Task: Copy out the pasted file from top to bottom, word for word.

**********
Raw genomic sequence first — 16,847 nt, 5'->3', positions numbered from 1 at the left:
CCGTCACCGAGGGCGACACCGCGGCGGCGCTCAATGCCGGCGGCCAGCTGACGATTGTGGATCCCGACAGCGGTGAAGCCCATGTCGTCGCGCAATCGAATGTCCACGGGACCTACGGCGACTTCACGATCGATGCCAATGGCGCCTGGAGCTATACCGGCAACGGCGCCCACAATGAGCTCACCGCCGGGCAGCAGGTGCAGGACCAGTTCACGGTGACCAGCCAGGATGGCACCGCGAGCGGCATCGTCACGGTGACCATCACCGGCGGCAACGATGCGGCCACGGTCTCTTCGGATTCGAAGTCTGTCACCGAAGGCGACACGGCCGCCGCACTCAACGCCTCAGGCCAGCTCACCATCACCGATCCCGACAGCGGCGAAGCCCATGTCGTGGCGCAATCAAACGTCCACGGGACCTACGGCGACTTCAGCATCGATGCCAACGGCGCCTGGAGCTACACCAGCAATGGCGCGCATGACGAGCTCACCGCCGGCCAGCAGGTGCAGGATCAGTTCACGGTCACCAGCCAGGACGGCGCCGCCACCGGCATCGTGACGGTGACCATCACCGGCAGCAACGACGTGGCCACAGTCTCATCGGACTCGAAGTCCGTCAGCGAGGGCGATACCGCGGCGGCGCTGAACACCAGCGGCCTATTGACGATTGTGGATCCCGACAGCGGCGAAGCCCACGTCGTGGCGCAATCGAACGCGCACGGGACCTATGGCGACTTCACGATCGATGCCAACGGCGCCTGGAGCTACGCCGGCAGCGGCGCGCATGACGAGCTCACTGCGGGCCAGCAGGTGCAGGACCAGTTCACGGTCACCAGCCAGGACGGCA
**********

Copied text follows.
Raw genomic sequence first — 16,847 nt, 5'->3', positions numbered from 1 at the left:
CCGTCACCGAGGGCGACACCGCGGCGGCGCTCAATGCCGGCGGCCAGCTGACGATTGTGGATCCCGACAGCGGTGAAGCCCATGTCGTCGCGCAATCGAATGTCCACGGGACCTACGGCGACTTCACGATCGATGCCAATGGCGCCTGGAGCTATACCGGCAACGGCGCCCACAATGAGCTCACCGCCGGGCAGCAGGTGCAGGACCAGTTCACGGTGACCAGCCAGGATGGCACCGCGAGCGGCATCGTCACGGTGACCATCACCGGCGGCAACGATGCGGCCACGGTCTCTTCGGATTCGAAGTCTGTCACCGAAGGCGACACGGCCGCCGCACTCAACGCCTCAGGCCAGCTCACCATCACCGATCCCGACAGCGGCGAAGCCCATGTCGTGGCGCAATCAAACGTCCACGGGACCTACGGCGACTTCAGCATCGATGCCAACGGCGCCTGGAGCTACACCAGCAATGGCGCGCATGACGAGCTCACCGCCGGCCAGCAGGTGCAGGATCAGTTCACGGTCACCAGCCAGGACGGCGCCGCCACCGGCATCGTGACGGTGACCATCACCGGCAGCAACGACGTGGCCACAGTCTCATCGGACTCGAAGTCCGTCAGCGAGGGCGATACCGCGGCGGCGCTGAACACCAGCGGCCTATTGACGATTGTGGATCCCGACAGCGGCGAAGCCCACGTCGTGGCGCAATCGAACGCGCACGGGACCTATGGCGACTTCACGATCGATGCCAACGGCGCCTGGAGCTACGCCGGCAGCGGCGCGCATGACGAGCTCACTGCGGGCCAGCAGGTGCAGGACCAGTTCACGGTCACCAGCCAGGACGGCA